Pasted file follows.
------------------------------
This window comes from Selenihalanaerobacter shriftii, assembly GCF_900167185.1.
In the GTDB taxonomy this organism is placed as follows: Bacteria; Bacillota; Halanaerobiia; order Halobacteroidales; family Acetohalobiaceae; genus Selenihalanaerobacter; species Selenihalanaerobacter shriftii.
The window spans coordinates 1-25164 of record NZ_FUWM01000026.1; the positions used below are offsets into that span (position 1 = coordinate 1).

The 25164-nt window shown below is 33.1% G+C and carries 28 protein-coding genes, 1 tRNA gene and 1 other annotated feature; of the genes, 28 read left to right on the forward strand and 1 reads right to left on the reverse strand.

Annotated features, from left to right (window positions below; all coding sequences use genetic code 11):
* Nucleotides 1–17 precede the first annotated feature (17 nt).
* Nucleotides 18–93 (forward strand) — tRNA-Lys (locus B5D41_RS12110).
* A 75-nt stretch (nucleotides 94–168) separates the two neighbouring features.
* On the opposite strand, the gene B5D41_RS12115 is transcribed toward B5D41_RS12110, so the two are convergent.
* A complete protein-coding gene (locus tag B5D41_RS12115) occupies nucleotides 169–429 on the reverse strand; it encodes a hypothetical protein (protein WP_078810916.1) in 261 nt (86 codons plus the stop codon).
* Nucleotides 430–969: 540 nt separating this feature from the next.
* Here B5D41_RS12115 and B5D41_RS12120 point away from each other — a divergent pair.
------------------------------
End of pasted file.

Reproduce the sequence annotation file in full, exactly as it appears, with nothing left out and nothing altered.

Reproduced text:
This window comes from Selenihalanaerobacter shriftii, assembly GCF_900167185.1.
In the GTDB taxonomy this organism is placed as follows: Bacteria; Bacillota; Halanaerobiia; order Halobacteroidales; family Acetohalobiaceae; genus Selenihalanaerobacter; species Selenihalanaerobacter shriftii.
The window spans coordinates 1-25164 of record NZ_FUWM01000026.1; the positions used below are offsets into that span (position 1 = coordinate 1).

The 25164-nt window shown below is 33.1% G+C and carries 28 protein-coding genes, 1 tRNA gene and 1 other annotated feature; of the genes, 28 read left to right on the forward strand and 1 reads right to left on the reverse strand.

Annotated features, from left to right (window positions below; all coding sequences use genetic code 11):
* Nucleotides 1–17 precede the first annotated feature (17 nt).
* Nucleotides 18–93 (forward strand) — tRNA-Lys (locus B5D41_RS12110).
* A 75-nt stretch (nucleotides 94–168) separates the two neighbouring features.
* On the opposite strand, the gene B5D41_RS12115 is transcribed toward B5D41_RS12110, so the two are convergent.
* A complete protein-coding gene (locus tag B5D41_RS12115) occupies nucleotides 169–429 on the reverse strand; it encodes a hypothetical protein (protein WP_078810916.1) in 261 nt (86 codons plus the stop codon).
* Nucleotides 430–969: 540 nt separating this feature from the next.
* Here B5D41_RS12115 and B5D41_RS12120 point away from each other — a divergent pair.